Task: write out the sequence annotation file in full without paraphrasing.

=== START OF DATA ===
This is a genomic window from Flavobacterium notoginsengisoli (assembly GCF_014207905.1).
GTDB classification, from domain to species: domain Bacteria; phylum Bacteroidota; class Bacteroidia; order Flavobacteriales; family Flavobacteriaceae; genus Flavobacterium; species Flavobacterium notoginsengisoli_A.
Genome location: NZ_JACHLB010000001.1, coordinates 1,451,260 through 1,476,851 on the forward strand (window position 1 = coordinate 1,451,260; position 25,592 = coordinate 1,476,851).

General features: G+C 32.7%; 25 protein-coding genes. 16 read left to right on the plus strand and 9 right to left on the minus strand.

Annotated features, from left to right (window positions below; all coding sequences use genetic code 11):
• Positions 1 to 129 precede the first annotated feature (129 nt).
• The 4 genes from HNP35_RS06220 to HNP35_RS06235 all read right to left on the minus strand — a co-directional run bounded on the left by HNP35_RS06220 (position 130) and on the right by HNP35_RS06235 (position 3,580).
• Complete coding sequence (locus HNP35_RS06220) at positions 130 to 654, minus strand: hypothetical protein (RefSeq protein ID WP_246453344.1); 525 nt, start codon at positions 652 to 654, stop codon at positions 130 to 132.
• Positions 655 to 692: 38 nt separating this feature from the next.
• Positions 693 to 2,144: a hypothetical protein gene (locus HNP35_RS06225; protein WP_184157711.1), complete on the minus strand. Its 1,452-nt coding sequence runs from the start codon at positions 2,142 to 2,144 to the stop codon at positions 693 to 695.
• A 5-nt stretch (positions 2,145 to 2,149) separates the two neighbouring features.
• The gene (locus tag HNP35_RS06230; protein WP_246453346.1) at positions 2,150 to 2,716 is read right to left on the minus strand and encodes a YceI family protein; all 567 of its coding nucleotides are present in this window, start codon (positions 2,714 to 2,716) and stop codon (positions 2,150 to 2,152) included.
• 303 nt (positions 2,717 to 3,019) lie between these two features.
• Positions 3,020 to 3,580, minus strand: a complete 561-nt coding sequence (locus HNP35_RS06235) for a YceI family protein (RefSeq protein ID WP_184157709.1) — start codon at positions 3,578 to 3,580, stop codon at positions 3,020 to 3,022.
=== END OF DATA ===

This is a genomic window from Flavobacterium notoginsengisoli (assembly GCF_014207905.1).
GTDB classification, from domain to species: domain Bacteria; phylum Bacteroidota; class Bacteroidia; order Flavobacteriales; family Flavobacteriaceae; genus Flavobacterium; species Flavobacterium notoginsengisoli_A.
Genome location: NZ_JACHLB010000001.1, coordinates 1,451,260 through 1,476,851 on the forward strand (window position 1 = coordinate 1,451,260; position 25,592 = coordinate 1,476,851).

General features: G+C 32.7%; 25 protein-coding genes. 16 read left to right on the plus strand and 9 right to left on the minus strand.

Annotated features, from left to right (window positions below; all coding sequences use genetic code 11):
• Positions 1 to 129 precede the first annotated feature (129 nt).
• The 4 genes from HNP35_RS06220 to HNP35_RS06235 all read right to left on the minus strand — a co-directional run bounded on the left by HNP35_RS06220 (position 130) and on the right by HNP35_RS06235 (position 3,580).
• Complete coding sequence (locus HNP35_RS06220) at positions 130 to 654, minus strand: hypothetical protein (RefSeq protein ID WP_246453344.1); 525 nt, start codon at positions 652 to 654, stop codon at positions 130 to 132.
• Positions 655 to 692: 38 nt separating this feature from the next.
• Positions 693 to 2,144: a hypothetical protein gene (locus HNP35_RS06225; protein WP_184157711.1), complete on the minus strand. Its 1,452-nt coding sequence runs from the start codon at positions 2,142 to 2,144 to the stop codon at positions 693 to 695.
• A 5-nt stretch (positions 2,145 to 2,149) separates the two neighbouring features.
• The gene (locus tag HNP35_RS06230; protein WP_246453346.1) at positions 2,150 to 2,716 is read right to left on the minus strand and encodes a YceI family protein; all 567 of its coding nucleotides are present in this window, start codon (positions 2,714 to 2,716) and stop codon (positions 2,150 to 2,152) included.
• 303 nt (positions 2,717 to 3,019) lie between these two features.
• Positions 3,020 to 3,580, minus strand: a complete 561-nt coding sequence (locus HNP35_RS06235) for a YceI family protein (RefSeq protein ID WP_184157709.1) — start codon at positions 3,578 to 3,580, stop codon at positions 3,020 to 3,022.